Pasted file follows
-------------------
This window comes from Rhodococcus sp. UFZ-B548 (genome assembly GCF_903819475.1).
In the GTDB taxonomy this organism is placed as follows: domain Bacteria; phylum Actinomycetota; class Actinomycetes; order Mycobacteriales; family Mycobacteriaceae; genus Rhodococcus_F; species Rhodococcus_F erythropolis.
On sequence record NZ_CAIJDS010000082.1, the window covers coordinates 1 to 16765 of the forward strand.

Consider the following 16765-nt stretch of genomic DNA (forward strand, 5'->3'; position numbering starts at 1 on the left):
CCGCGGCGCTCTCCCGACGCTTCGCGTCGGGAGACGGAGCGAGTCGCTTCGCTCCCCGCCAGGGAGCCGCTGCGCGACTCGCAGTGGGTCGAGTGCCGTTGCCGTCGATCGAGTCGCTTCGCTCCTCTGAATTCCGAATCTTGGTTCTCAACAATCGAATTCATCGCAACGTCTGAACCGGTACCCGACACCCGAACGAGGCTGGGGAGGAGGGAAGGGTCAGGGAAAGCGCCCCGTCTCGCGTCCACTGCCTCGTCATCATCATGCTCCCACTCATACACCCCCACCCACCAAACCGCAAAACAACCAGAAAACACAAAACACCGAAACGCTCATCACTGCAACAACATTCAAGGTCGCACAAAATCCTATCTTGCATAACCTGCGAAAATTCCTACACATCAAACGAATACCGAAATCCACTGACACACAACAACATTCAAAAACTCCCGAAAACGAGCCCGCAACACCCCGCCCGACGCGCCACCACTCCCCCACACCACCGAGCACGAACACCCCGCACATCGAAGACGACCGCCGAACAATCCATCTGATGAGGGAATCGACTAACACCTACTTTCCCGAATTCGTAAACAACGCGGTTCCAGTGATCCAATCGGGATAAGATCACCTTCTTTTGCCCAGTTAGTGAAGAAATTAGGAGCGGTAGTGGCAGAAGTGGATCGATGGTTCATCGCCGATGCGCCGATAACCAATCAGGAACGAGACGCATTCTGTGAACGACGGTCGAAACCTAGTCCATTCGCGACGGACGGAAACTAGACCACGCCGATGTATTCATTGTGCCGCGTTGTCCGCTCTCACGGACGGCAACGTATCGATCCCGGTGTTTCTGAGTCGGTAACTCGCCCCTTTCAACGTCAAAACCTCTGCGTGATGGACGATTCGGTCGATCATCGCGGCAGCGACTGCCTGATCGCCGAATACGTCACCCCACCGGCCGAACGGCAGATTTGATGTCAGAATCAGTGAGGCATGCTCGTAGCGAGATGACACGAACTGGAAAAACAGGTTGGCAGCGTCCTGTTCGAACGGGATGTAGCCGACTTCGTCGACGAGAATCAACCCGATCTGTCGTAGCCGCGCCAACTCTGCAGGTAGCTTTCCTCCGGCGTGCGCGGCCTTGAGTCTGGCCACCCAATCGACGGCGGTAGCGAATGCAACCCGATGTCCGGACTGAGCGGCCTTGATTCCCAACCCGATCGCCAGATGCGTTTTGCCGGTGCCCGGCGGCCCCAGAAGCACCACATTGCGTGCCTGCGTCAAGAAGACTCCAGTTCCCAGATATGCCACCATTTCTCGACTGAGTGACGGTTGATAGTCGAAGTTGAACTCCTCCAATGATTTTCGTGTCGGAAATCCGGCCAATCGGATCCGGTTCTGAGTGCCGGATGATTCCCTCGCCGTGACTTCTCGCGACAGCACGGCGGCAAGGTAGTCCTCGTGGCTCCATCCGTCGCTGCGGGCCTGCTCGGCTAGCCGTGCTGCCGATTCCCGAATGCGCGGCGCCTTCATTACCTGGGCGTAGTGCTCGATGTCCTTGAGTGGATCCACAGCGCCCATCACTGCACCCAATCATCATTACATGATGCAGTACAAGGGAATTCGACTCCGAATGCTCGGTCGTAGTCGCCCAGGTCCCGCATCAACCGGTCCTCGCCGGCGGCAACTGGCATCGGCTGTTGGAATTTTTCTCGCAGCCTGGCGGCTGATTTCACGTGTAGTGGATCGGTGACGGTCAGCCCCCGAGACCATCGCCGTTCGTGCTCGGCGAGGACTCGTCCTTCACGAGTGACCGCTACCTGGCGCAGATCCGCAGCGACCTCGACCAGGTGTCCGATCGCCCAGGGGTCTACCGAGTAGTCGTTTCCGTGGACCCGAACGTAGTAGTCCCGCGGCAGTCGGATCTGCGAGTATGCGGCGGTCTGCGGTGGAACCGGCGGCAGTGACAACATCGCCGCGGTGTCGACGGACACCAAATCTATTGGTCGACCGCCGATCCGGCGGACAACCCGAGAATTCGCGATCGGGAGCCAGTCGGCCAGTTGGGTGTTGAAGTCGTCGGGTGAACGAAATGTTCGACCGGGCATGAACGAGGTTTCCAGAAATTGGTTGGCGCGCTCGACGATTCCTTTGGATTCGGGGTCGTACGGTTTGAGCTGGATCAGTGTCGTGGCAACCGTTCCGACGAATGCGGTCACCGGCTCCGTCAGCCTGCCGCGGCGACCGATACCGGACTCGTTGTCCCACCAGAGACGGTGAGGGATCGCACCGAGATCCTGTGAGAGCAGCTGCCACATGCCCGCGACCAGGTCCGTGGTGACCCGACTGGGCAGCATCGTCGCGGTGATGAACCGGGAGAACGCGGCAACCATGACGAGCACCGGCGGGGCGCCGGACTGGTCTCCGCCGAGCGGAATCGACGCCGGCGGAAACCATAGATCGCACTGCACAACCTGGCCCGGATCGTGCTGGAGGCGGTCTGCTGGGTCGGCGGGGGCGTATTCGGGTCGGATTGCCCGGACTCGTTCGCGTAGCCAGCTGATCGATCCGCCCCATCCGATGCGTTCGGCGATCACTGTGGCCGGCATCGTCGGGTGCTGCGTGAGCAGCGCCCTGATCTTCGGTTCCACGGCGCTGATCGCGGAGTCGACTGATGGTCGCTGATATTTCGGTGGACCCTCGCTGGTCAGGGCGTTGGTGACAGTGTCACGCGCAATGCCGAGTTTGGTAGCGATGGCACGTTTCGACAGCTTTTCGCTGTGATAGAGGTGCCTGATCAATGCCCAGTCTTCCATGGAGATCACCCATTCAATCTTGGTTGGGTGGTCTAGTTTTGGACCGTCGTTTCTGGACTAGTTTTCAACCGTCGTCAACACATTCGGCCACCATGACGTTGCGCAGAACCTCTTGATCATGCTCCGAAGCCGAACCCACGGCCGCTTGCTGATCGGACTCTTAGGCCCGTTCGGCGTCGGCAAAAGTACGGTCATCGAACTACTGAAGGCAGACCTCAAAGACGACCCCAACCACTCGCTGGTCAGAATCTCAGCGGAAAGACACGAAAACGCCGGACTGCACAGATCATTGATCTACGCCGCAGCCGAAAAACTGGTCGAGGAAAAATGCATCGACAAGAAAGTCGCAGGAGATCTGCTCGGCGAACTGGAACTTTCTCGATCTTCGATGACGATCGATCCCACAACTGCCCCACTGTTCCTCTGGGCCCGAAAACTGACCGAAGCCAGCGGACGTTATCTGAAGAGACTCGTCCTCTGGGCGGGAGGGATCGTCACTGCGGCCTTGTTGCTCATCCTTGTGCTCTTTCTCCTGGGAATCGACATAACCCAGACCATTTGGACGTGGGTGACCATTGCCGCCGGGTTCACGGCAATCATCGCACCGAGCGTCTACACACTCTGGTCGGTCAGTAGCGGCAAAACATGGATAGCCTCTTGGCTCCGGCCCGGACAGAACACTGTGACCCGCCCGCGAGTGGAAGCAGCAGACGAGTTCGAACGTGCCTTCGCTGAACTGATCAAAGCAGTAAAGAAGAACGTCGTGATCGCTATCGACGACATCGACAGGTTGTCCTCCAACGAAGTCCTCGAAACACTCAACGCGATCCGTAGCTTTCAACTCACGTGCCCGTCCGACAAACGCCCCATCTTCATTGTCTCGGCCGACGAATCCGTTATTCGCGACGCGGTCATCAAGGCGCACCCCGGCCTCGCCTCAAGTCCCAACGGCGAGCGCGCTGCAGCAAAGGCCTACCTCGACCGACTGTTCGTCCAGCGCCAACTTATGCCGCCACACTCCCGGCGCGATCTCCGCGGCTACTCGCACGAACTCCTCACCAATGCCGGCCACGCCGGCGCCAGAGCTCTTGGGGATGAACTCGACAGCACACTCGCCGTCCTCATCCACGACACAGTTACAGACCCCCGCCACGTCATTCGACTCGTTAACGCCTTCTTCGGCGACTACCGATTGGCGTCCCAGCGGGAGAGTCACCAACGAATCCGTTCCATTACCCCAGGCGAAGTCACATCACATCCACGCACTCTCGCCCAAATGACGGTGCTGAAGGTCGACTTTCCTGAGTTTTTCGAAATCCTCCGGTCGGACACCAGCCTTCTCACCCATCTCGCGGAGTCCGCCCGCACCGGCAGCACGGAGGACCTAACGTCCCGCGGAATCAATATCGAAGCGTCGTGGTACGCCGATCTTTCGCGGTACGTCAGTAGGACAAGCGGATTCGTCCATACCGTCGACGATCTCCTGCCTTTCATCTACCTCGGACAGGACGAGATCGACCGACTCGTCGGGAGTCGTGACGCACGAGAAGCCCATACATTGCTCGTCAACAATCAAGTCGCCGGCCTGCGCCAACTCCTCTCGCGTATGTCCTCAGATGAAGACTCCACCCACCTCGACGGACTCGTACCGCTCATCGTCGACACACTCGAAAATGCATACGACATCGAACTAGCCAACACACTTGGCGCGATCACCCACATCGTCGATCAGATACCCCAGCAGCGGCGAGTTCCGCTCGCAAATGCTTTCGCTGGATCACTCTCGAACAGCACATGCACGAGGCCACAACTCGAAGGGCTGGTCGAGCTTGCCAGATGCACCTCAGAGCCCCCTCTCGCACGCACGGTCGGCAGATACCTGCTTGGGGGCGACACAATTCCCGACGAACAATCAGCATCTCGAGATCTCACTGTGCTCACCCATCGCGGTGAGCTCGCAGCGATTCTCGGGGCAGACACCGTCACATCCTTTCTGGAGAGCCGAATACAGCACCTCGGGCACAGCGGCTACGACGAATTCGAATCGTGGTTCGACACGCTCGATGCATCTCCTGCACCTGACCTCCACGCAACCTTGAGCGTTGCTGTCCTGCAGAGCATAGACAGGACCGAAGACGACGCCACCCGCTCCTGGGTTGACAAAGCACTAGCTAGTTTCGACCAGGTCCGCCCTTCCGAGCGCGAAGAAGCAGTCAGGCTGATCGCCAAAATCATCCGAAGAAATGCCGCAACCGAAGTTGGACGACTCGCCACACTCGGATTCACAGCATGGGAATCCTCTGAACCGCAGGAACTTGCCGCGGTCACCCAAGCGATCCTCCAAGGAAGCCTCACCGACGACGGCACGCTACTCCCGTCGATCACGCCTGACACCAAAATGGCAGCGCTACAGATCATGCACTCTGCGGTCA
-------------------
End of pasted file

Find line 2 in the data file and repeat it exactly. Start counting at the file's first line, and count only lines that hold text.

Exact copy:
In the GTDB taxonomy this organism is placed as follows: domain Bacteria; phylum Actinomycetota; class Actinomycetes; order Mycobacteriales; family Mycobacteriaceae; genus Rhodococcus_F; species Rhodococcus_F erythropolis.